Press release

Latest U.S. Government Kidney Disease Statistics Underscore Need for Greater Awareness and Early Detection

AKF's new campaign, Know Your Kidneys®, supports national goals to reduce disease's impact

ROCKVILLE, Md. (Nov. 25, 2019) The newest U.S. kidney disease statistics from the United States Renal Data System (USRDS) provide some cause for optimism but underscore the need for far more effective kidney disease awareness and early intervention efforts.

The rate of new cases of kidney failure, also known as end-stage renal disease (ESRD), is the lowest since 1998, according to the just-released USRDS 2019 Annual Data Report, which provides statistics from 2017. Researchers said this encouraging news could be attributed to improvements in prevention and treatment.
And people with kidney failure in the United States are living longer, according to the report. The overall kidney failure population increased 2.6%, to 746,557 in 2017. Of those, 523,709 are on dialysis and 222,848 are living with kidney transplants.

But fully one-third of the 124,408 individuals diagnosed with ESRD in 2017 had received little or no care from a kidney specialist prior to kidney failure. Without nephrology care in the earlier stages of kidney disease, patients are at greater risk of serious complications like heart attack and stroke, and they more quickly develop kidney failure, requiring either dialysis or transplant to survive.

"Helping people live longer, healthier lives in the face of kidney disease is one of the top priorities of the American Kidney Fund, and this latest USRDS report shows there is an enormous amount of work to be done," said LaVarne A. Burton, AKF president and CEO.

The USRDS also reports that recognized cases of chronic kidney disease (CKD) among Medicare patients continue to rise steadily, though rates of urine testing for the protein albumin — which could be an indicator of early CKD — remain low. Among patients who did not have CKD but who had both diabetes and hypertension — the two leading causes of kidney disease — less than half (43.2%) had a urine test for albumin.

The USRDS report comes on the heels of the Trump administration's Advancing American Kidney Health Initiative, which lays out several bold goals, including reducing the number of Americans developing ESRD by 25% by 2030, and having 80% of new ESRD patients in 2025 either receiving dialysis at home or having a transplant.

"Having 80% of new kidney failure patients move straight into transplant or in-home dialysis is unachievable if one-third of them are crashing into kidney failure with little or no prior nephrology care. We want people to be able to choose from the full range of treatment modalities, and preparing for home dialysis or for transplant takes time. We are working to give people the tools they need to detect kidney disease earlier and manage it better," said Burton.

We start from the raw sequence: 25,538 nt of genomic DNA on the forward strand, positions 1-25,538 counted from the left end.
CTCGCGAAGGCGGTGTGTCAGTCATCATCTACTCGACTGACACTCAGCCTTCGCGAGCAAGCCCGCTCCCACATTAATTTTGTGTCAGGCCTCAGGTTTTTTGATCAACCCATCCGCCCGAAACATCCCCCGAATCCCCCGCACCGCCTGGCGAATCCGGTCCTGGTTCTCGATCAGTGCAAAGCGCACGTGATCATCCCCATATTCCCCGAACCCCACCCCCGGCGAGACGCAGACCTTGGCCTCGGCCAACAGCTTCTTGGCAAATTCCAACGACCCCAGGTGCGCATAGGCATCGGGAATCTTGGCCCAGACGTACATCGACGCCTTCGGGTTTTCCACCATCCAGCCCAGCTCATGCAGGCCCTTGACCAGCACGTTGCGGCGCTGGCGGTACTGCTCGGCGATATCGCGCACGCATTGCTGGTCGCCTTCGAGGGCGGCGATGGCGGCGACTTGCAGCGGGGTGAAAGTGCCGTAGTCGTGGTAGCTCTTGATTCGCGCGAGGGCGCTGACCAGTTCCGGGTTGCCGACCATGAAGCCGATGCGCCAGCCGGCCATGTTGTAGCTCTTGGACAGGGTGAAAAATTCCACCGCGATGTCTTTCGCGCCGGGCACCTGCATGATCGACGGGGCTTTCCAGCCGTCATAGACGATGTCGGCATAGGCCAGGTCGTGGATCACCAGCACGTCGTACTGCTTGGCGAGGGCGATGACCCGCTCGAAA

"Because kidney disease is a silent killer without symptoms until the late stages, it's all the more urgent for people to be aware of their risk factors and take steps to prevent it or detect it early," Burton said. "We fully support the Administration's goal of identifying more cases of kidney disease early through primary care in the Medicare population, and we know that it's urgent to reach beyond the Medicare population to change the trajectory of kidney disease in this country."

AKF's new national consumer campaign, Know Your Kidneys®, empowers individuals to prevent or slow the progression of CKD. The campaign is built around a simple message: "Know life's possibilities. Healthy kidneys make them happen." The campaign focuses on diabetes and high blood pressure as the two leading causes of kidney disease and gives people tools to understand kidney disease and take action to prevent or manage it.

AKF already runs the nation's largest free kidney health screening program, which since its inception has screened more than 200,000 high-risk people at events nationwide for kidney disease and risk factors. With the ability to reach millions more Americans, AKF's Know Your Kidneys campaign complements AKF's on-the-ground efforts. The campaign is made possible by Janssen Pharmaceuticals Inc., part of the Janssen Pharmaceutical Companies of Johnson & Johnson.

About the American Kidney Fund

The American Kidney Fund (AKF) fights kidney disease on all fronts as the nation’s leading kidney nonprofit. AKF works on behalf of the 37 million Americans living with kidney disease, and the millions more at risk, with an unmatched scope of programs that support people wherever they are in their fight against kidney disease—from prevention through transplant. With programs that address early detection, disease management, financial assistance, clinical research, innovation and advocacy, no kidney organization impacts more lives than AKF. One of the nation’s top-rated nonprofits, AKF invests 97 cents of every donated dollar in programs, earning the highest 4-Star rating from Charity Navigator for 20 years in a row as well as the Platinum Seal of Transparency from Candid, formerly GuideStar.

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